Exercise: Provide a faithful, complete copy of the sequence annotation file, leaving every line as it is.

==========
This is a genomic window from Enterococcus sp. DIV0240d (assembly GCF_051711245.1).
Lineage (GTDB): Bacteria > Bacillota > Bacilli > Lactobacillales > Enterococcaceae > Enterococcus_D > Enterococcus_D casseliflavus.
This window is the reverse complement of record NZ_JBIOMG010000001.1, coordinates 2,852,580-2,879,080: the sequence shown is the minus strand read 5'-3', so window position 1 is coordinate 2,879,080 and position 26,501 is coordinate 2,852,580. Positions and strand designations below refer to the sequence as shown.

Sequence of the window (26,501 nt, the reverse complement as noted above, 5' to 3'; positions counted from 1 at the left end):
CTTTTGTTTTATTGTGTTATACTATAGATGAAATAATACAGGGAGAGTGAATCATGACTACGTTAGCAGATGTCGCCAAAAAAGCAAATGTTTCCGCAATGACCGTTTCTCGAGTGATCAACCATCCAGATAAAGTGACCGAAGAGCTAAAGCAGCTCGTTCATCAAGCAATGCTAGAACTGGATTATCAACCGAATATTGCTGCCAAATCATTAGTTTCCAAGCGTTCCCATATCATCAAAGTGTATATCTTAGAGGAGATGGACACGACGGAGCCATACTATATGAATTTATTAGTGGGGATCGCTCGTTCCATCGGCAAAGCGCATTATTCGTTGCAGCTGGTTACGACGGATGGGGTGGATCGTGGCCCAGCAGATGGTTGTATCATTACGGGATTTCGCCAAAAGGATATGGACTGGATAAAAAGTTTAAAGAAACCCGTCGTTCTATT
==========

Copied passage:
This is a genomic window from Enterococcus sp. DIV0240d (assembly GCF_051711245.1).
Lineage (GTDB): Bacteria > Bacillota > Bacilli > Lactobacillales > Enterococcaceae > Enterococcus_D > Enterococcus_D casseliflavus.
This window is the reverse complement of record NZ_JBIOMG010000001.1, coordinates 2,852,580-2,879,080: the sequence shown is the minus strand read 5'-3', so window position 1 is coordinate 2,879,080 and position 26,501 is coordinate 2,852,580. Positions and strand designations below refer to the sequence as shown.

Sequence of the window (26,501 nt, the reverse complement as noted above, 5' to 3'; positions counted from 1 at the left end):
CTTTTGTTTTATTGTGTTATACTATAGATGAAATAATACAGGGAGAGTGAATCATGACTACGTTAGCAGATGTCGCCAAAAAAGCAAATGTTTCCGCAATGACCGTTTCTCGAGTGATCAACCATCCAGATAAAGTGACCGAAGAGCTAAAGCAGCTCGTTCATCAAGCAATGCTAGAACTGGATTATCAACCGAATATTGCTGCCAAATCATTAGTTTCCAAGCGTTCCCATATCATCAAAGTGTATATCTTAGAGGAGATGGACACGACGGAGCCATACTATATGAATTTATTAGTGGGGATCGCTCGTTCCATCGGCAAAGCGCATTATTCGTTGCAGCTGGTTACGACGGATGGGGTGGATCGTGGCCCAGCAGATGGTTGTATCATTACGGGATTTCGCCAAAAGGATATGGACTGGATAAAAAGTTTAAAGAAACCCGTCGTTCTATT